Discover: Though it was only for emergency and location use, Apple’s iPhone 14 is credited as the world’s first satellite smartphone. But only a little more than a year later, the field is already starting to get crowded.
Inspire: Satellite connectivity, particularly satellite internet, has the potential to reach across the globe and into remote areas where traditional telecommunications infrastructure is difficult to construct. That, in turn, could provide a host of benefits, including boosts to education in underserved areas.
Equities’ view: Apple was the first to get there, and its technology (which found a way to make its iPhone case double as a satellite antenna) could still be a big part of growing satellite wireless world. But other players including Amazon, Globalstar and SpaceX itself, should it go public, are in the mix. T-Mobile’s move puts pressure on AT&T and Verizon to keep up.
Invest: Unless cable TV and telephone companies jump in quickly, this entire marketplace could shift as rapidly as the wireless smartphone space did when Apple iPhone and Google Android entered, sending BlackBerry and Motorola to the back of the pack, Jeff Kagan writes. Here are more of his thoughts.
Wireless is going satellite. Yesterday, wireless was analog voice. Today, it is digital for wireless data. Tomorrow, it will be satellite. The satellite journey seems to have started last year with Apple and its emergency satellite connectivity. Now T-Mobile is partnering with SpaceX and jumping into the satellite realm too.
Apple AAPL started this ball rolling a little more than a year ago by using Globalstar GSAT service for their Emergency SOS service. This gave them a competitive advantage, for a while anyway, in the smartphone segment by being first. The iPhone 14’s historic milestone.
Satellites will play an increasing role in wireless
Investors, customers and competitors all want to know what this means for the wireless industry going forward and who will the real, long-term winners be. Don’t assume just because Apple is first, they will continue to lead. Remember, they were the first to introduce Siri. While that still works, competitors like Google and others have sailed past Siri. So, we will have to keep an eye on this satellite / wireless marketplace going forward.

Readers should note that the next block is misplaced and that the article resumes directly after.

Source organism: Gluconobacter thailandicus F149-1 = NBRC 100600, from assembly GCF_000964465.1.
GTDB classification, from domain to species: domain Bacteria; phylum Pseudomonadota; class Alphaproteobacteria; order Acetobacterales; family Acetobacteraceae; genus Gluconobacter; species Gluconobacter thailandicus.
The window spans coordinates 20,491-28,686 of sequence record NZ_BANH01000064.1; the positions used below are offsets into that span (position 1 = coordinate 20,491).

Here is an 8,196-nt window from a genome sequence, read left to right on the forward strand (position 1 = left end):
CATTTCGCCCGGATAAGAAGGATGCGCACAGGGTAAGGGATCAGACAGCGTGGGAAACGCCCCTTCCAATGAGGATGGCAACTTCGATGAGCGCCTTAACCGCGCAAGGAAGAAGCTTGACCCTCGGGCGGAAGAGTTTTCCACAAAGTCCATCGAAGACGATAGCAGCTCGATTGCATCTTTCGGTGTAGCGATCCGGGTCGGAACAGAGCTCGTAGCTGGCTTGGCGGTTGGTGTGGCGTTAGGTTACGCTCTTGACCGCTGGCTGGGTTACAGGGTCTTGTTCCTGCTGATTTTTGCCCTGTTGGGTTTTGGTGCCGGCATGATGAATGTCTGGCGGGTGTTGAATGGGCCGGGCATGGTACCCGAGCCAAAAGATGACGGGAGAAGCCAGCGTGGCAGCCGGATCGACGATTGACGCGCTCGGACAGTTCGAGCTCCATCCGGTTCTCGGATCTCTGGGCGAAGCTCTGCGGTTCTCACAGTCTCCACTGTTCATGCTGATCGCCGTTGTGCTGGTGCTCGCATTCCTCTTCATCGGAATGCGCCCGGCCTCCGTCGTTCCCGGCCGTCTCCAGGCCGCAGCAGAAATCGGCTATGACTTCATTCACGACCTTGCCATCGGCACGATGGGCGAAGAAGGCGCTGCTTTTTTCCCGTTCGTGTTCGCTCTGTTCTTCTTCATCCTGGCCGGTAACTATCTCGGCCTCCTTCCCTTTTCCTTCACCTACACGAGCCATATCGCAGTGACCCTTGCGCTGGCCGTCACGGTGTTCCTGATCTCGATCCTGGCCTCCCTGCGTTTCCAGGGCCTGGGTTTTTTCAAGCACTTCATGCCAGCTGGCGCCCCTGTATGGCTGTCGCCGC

Satellites are now moving into the wireless space with a growing number of competitors and services. Some of these players include SpaceX and Starlink with Elon Musk, Amazon with Jeff Bezos and Globalstar with Paul Jacobs, previously with Qualcomm.
We are seeing the wireless industry rapidly embrace several new technologies hoping to start new growth waves. Satellite is one of them. Fixed Wireless Access or FWA is another.
FWA wireless home Internet offered by wireless industry
FWA is what wireless carriers like AT&T, T-Mobile, Verizon, US Cellular, C-Spire and others use to sell wireless home Internet. I expect this may also be a technology used by the cable television industry to offer wireless broadband over their wireless operations called Xfinity Mobile, Spectrum Mobile, Optimum, Cox Mobile and others.
To protect themselves, it is necessary the wireless and telecom industry are expanding beyond their traditional and core services. Both cable TV and telephone companies need to offer this kind of service because they are both losing traditional market share. Cable TV and broadband face mounting threats.
Something has to change. So, if this new technology is being offered by new competitors, why can’t cable TV and telephone companies take this same path?
That being said, new technology and competitors are really capturing the imagination of the marketplace. They are winning market share.
So, unless cable TV and telephone companies really jump in quickly, this entire marketplace could shift as rapidly as the wireless smartphone space did when Apple iPhone and Google Android entered, sending Blackberry and Motorola to the back of the pack.
How quickly can Starlink, SpaceX and Globalstar enter the marketplace?
This is the real threat, challenge and growth opportunity faced by every competitor at the same time. Who will act, is the next question.
There is a real competitive battle brewing which has already begun and the next several years should be a volatile time in the marketplace.
It will be very interesting to watch how this new industry unfold. The real question is, who will win, who will lose and who will be left behind as the growth curve leaves them in the dust?